If you see a lens with a magnification ratio of 1:1 or 2:1 or 3:1 etc… it's a macro lens. If the magnification ratio is 1:2, 1:3, 1:4 etc… it's not a macro lens. But macro lenses aren't only good for shooting close up detailed images.
The difference you experience when using a normal or wide-angle macro lens versus a telephoto macro lens is a different minimum focus distance. In the macro photo world, this is known as the "working distance." A longer focal length lens will have a greater working distance than a shorter focal length lens.
Besides true macros, lenses featuring a MM between 0.50x and 1.0x can also be considered macro lenses as they permit significantly closer focus than typical lenses provide. Macro lenses come in a variety of focal lengths from wide-angle to telephoto.
Macro photography with an 18-55mm lens
The 18-55mm lens is a great option for macro photography too. You may not be able to shoot tiny details like you would with a pro macro lens, but you can still definitely get great results. Here's how. Maximize the focal length to 55mm.
The 18-55mm lens is a great option for macro photography too. You may not be able to shoot tiny details like you would with a pro macro lens, but you can still definitely get great results.
This 4x telephoto zoom lens is ideal for the budget-conscious photographer with an interest in shooting sports, wildlife or portraiture. In common with other telephoto lenses, the EF 75-300mm f/4-5.6 III compresses perspective and allows the photographer to restrict depth of field.
50mm lenses work best in capturing typical macro shots. However, these types of macro lenses have their drawbacks. 50mm lenses make subjects appear half “life-size” since they usually feature a 1:2 ratio, and require shooting at a much closer distance. But a 50mm lens is a must if you want a general walk-around lens.
The 85mm focal length and f2 aperture makes it perfect for portraits, while close-focusing allows it to double-up as a fairly respectable macro lens with 1:2 or half-actual size magnification.
Yes, a telephoto lens can also be a macro lens, but not all telephoto lens are not macro. A lens can be both telephoto and macro and are two different concepts. A lens becomes telephoto depending on its focal length, whereas a lens can be termed Macro based on the image reproduction ratio.
If you don't have a dedicated macro lens to photograph insects and flowers with, then the next best alternative is a zoom lens macro. There are many advantages to using a zoom lens for macros and closeups including: there is no need to be close to the subject.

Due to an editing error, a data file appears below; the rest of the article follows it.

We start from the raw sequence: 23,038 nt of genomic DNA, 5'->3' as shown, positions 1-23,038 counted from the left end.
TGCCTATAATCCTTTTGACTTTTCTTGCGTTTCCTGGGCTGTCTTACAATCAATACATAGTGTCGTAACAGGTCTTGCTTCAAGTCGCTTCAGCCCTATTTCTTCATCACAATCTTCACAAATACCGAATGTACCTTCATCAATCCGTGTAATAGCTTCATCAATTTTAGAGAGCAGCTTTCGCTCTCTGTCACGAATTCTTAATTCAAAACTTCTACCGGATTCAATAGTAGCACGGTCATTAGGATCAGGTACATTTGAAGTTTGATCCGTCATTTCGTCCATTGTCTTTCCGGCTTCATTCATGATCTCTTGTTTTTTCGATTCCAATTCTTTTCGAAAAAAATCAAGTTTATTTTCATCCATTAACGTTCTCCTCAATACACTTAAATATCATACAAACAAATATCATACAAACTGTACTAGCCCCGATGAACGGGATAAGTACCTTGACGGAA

You can use virtually any lens to achieve close-up photos. Macro means you're taking super close-ups of objects at 1:1. Meaning, the size of the image on your sensor is equal to the size of the item you're photographing in real life. Micro means the magnification is at a microscopic level.
Micro photography refers to anything with a magnification ratio of 20:1 or greater. That's right – it looks at least twenty times bigger on your camera's sensor than it does in real life.
Canon EF 50mm f/1.4 USM 10x High Definition 2 Element Close-Up (Macro) Lens (.
Macro lenses allow you to take a photo of a subject very close up. Calling a lens a macro lens doesn't have anything to do with whether it is wide-angle or telephoto. It just means you can get very close to small objects and photograph them. You really never have macro lenses that are wide-angle.
You need to find one with a focal length of, at least, 300mm. Thankfully, the moon is so bright that you do not need fast, expensive, telephoto lenses. Anything with an aperture of f/5.6 or f/8 will do. For a DSLR, we recommend the Canon EF 75-300mm f/4-5.6 or Canon EF 100-400mm f/4.5-5.6L IS USM.
While technically not a wide-angle lens, 18-55mm lenses allow you to shoot wide-angle by using the shortest focal length (18mm) and playing around with shooting angles and composition techniques.
Keep a good distance between the subject and whatever is in the background. Bring down the aperture size as low as possible. At 55mm, the maximum you'll be able to open up is f/5.6. Here you can see how big this hallway is and how far are the things from where the model was standing.
Even bumping the zoom in a couple of millimeters from 16mm to 18mm can make a notable difference in image quality. All in all, 18mm is one of the most useful focal lengths for landscapes—right up there with 21mm below.
As mentioned above, the general sharpness and flat field of a macro lens can be a boon for landscape photographers regardless of its focal length. Lens sharpness is a holy grail for landscape shooters, and a flat field can mean that edge-to-edge sharpness is enhanced over non-macro lenses—great for landscape images.